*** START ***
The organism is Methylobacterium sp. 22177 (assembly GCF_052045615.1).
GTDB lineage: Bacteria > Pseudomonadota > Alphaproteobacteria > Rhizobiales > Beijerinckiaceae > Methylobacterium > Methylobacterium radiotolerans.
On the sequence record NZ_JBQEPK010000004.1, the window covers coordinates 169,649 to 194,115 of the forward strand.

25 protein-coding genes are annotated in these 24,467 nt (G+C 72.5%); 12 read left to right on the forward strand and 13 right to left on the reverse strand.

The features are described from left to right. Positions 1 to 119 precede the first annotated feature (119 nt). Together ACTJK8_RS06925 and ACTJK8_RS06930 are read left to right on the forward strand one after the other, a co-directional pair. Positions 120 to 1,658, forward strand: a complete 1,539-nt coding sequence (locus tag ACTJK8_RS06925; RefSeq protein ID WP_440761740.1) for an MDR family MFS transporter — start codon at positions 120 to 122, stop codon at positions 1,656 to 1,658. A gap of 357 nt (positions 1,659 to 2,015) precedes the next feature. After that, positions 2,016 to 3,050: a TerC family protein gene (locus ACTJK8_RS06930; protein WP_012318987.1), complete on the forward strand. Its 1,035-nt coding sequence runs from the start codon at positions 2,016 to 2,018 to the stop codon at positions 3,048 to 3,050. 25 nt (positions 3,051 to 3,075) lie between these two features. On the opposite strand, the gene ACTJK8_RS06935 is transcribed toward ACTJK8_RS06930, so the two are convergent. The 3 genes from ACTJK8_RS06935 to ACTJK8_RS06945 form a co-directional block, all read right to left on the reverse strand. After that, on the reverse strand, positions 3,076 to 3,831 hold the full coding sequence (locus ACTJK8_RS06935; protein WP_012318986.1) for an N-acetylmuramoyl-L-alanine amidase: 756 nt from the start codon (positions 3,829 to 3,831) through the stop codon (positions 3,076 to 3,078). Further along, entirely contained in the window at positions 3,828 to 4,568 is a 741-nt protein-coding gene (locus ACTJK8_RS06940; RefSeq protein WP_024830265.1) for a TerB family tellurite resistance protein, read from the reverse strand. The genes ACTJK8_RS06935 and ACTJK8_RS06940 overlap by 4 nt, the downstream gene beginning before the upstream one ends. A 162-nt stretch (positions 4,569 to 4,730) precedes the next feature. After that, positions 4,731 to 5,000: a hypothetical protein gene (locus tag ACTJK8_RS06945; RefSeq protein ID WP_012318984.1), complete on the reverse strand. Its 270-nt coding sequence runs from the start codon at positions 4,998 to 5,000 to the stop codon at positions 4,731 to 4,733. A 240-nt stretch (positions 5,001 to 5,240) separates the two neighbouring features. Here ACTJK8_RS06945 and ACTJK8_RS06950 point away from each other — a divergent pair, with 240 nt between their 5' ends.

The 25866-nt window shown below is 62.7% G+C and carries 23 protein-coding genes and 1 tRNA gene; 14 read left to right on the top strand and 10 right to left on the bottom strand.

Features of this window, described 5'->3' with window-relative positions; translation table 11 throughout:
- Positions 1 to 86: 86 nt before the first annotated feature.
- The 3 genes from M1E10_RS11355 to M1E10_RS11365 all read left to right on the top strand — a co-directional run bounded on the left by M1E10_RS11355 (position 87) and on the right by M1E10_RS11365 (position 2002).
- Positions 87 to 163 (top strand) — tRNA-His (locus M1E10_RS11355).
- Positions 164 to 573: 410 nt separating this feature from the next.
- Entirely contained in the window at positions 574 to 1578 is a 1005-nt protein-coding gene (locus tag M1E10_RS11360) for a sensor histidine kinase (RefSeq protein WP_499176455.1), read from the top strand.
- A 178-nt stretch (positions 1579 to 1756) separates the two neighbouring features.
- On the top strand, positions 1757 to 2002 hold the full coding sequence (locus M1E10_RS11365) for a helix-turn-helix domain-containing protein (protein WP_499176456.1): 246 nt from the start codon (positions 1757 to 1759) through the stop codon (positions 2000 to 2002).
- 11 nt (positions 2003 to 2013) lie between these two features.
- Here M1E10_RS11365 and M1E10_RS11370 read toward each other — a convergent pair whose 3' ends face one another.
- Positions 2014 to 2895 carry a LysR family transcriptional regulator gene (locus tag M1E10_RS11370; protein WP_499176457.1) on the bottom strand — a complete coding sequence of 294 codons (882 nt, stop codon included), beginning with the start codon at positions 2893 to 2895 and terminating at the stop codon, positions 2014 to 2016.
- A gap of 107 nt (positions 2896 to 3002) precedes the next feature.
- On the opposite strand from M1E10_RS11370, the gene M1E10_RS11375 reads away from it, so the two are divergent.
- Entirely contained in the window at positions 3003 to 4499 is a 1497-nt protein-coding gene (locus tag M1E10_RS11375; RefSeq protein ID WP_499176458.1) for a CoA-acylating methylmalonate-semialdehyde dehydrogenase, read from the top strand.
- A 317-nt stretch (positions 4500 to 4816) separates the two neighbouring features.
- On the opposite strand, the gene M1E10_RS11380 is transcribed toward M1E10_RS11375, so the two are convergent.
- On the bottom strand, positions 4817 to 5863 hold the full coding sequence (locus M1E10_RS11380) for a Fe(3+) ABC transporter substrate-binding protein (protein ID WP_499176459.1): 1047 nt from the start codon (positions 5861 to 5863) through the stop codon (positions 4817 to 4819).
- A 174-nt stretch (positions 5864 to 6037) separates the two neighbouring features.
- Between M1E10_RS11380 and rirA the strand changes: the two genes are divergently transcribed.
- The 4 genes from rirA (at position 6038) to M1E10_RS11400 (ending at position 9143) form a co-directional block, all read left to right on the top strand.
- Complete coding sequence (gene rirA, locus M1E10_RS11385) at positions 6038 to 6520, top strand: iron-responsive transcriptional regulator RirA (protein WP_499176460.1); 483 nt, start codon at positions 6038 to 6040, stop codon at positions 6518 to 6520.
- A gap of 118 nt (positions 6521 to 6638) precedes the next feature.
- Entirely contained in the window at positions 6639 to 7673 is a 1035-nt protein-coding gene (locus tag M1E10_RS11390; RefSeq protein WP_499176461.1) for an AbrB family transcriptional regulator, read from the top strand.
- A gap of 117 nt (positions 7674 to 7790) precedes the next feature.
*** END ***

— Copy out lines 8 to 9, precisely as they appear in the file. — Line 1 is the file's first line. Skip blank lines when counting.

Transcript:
- Positions 1 to 86: 86 nt before the first annotated feature.
- The 3 genes from M1E10_RS11355 to M1E10_RS11365 all read left to right on the top strand — a co-directional run bounded on the left by M1E10_RS11355 (position 87) and on the right by M1E10_RS11365 (position 2002).